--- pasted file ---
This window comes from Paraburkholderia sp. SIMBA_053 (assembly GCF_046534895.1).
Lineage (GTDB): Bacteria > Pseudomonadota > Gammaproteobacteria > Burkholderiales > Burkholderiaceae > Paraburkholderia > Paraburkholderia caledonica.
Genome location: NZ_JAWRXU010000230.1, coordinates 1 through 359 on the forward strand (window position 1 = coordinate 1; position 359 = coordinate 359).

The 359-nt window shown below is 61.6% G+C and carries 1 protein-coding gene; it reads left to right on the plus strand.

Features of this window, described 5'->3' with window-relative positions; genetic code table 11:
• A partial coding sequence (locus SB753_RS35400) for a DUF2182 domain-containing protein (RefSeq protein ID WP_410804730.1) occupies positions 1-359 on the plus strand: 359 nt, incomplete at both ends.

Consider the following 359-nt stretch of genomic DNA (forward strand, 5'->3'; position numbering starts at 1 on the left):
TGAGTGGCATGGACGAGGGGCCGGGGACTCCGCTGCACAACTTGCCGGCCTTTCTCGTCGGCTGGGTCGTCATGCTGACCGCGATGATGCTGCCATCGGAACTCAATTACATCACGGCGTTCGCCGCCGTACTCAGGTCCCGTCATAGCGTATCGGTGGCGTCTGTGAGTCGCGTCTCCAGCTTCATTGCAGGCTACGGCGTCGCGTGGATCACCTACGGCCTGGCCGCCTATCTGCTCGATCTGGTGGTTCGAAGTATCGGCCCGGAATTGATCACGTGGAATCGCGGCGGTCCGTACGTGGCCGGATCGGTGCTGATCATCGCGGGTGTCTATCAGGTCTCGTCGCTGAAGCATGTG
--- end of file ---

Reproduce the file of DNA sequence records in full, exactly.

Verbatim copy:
This window comes from Paraburkholderia sp. SIMBA_053 (assembly GCF_046534895.1).
Lineage (GTDB): Bacteria > Pseudomonadota > Gammaproteobacteria > Burkholderiales > Burkholderiaceae > Paraburkholderia > Paraburkholderia caledonica.
Genome location: NZ_JAWRXU010000230.1, coordinates 1 through 359 on the forward strand (window position 1 = coordinate 1; position 359 = coordinate 359).

The 359-nt window shown below is 61.6% G+C and carries 1 protein-coding gene; it reads left to right on the plus strand.

Features of this window, described 5'->3' with window-relative positions; genetic code table 11:
• A partial coding sequence (locus SB753_RS35400) for a DUF2182 domain-containing protein (RefSeq protein ID WP_410804730.1) occupies positions 1-359 on the plus strand: 359 nt, incomplete at both ends.

Consider the following 359-nt stretch of genomic DNA (forward strand, 5'->3'; position numbering starts at 1 on the left):
TGAGTGGCATGGACGAGGGGCCGGGGACTCCGCTGCACAACTTGCCGGCCTTTCTCGTCGGCTGGGTCGTCATGCTGACCGCGATGATGCTGCCATCGGAACTCAATTACATCACGGCGTTCGCCGCCGTACTCAGGTCCCGTCATAGCGTATCGGTGGCGTCTGTGAGTCGCGTCTCCAGCTTCATTGCAGGCTACGGCGTCGCGTGGATCACCTACGGCCTGGCCGCCTATCTGCTCGATCTGGTGGTTCGAAGTATCGGCCCGGAATTGATCACGTGGAATCGCGGCGGTCCGTACGTGGCCGGATCGGTGCTGATCATCGCGGGTGTCTATCAGGTCTCGTCGCTGAAGCATGTG